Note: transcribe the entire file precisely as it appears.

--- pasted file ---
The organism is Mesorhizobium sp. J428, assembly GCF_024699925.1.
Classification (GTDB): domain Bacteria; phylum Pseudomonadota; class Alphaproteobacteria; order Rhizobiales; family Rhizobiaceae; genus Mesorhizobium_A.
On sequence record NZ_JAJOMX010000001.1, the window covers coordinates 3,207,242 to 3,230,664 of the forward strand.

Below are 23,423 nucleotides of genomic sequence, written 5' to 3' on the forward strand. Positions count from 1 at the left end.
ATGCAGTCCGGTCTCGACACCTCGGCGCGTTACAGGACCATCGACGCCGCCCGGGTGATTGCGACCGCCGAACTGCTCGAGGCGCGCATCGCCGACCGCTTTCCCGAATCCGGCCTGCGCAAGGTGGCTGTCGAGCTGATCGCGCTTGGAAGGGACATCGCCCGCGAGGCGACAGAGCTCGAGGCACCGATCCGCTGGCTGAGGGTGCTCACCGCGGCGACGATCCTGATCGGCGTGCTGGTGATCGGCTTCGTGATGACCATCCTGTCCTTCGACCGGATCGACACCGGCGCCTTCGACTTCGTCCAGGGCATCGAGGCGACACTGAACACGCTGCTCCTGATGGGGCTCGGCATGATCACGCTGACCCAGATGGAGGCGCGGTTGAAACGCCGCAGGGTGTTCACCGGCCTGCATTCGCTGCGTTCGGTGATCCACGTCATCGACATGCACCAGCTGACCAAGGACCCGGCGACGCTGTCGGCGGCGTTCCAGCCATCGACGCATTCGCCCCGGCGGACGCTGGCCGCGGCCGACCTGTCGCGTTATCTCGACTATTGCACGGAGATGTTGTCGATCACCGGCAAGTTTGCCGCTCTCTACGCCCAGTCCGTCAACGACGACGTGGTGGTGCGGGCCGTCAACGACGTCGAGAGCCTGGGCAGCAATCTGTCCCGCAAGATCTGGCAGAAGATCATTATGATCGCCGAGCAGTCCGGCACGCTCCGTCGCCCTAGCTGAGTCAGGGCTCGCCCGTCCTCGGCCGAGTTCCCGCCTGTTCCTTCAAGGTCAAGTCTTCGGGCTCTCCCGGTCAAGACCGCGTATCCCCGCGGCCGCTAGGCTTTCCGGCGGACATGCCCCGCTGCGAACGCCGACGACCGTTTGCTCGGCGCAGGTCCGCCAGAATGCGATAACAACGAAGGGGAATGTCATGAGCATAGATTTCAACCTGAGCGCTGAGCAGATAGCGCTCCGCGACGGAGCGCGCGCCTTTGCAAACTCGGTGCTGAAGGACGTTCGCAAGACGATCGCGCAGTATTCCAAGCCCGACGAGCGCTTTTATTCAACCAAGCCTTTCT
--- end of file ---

The organism is Mesorhizobium sp. J428, assembly GCF_024699925.1.
Classification (GTDB): domain Bacteria; phylum Pseudomonadota; class Alphaproteobacteria; order Rhizobiales; family Rhizobiaceae; genus Mesorhizobium_A.
On sequence record NZ_JAJOMX010000001.1, the window covers coordinates 3,207,242 to 3,230,664 of the forward strand.

Below are 23,423 nucleotides of genomic sequence, written 5' to 3' on the forward strand. Positions count from 1 at the left end.
ATGCAGTCCGGTCTCGACACCTCGGCGCGTTACAGGACCATCGACGCCGCCCGGGTGATTGCGACCGCCGAACTGCTCGAGGCGCGCATCGCCGACCGCTTTCCCGAATCCGGCCTGCGCAAGGTGGCTGTCGAGCTGATCGCGCTTGGAAGGGACATCGCCCGCGAGGCGACAGAGCTCGAGGCACCGATCCGCTGGCTGAGGGTGCTCACCGCGGCGACGATCCTGATCGGCGTGCTGGTGATCGGCTTCGTGATGACCATCCTGTCCTTCGACCGGATCGACACCGGCGCCTTCGACTTCGTCCAGGGCATCGAGGCGACACTGAACACGCTGCTCCTGATGGGGCTCGGCATGATCACGCTGACCCAGATGGAGGCGCGGTTGAAACGCCGCAGGGTGTTCACCGGCCTGCATTCGCTGCGTTCGGTGATCCACGTCATCGACATGCACCAGCTGACCAAGGACCCGGCGACGCTGTCGGCGGCGTTCCAGCCATCGACGCATTCGCCCCGGCGGACGCTGGCCGCGGCCGACCTGTCGCGTTATCTCGACTATTGCACGGAGATGTTGTCGATCACCGGCAAGTTTGCCGCTCTCTACGCCCAGTCCGTCAACGACGACGTGGTGGTGCGGGCCGTCAACGACGTCGAGAGCCTGGGCAGCAATCTGTCCCGCAAGATCTGGCAGAAGATCATTATGATCGCCGAGCAGTCCGGCACGCTCCGTCGCCCTAGCTGAGTCAGGGCTCGCCCGTCCTCGGCCGAGTTCCCGCCTGTTCCTTCAAGGTCAAGTCTTCGGGCTCTCCCGGTCAAGACCGCGTATCCCCGCGGCCGCTAGGCTTTCCGGCGGACATGCCCCGCTGCGAACGCCGACGACCGTTTGCTCGGCGCAGGTCCGCCAGAATGCGATAACAACGAAGGGGAATGTCATGAGCATAGATTTCAACCTGAGCGCTGAGCAGATAGCGCTCCGCGACGGAGCGCGCGCCTTTGCAAACTCGGTGCTGAAGGACGTTCGCAAGACGATCGCGCAGTATTCCAAGCCCGACGAGCGCTTTTATTCAACCAAGCCTTTCT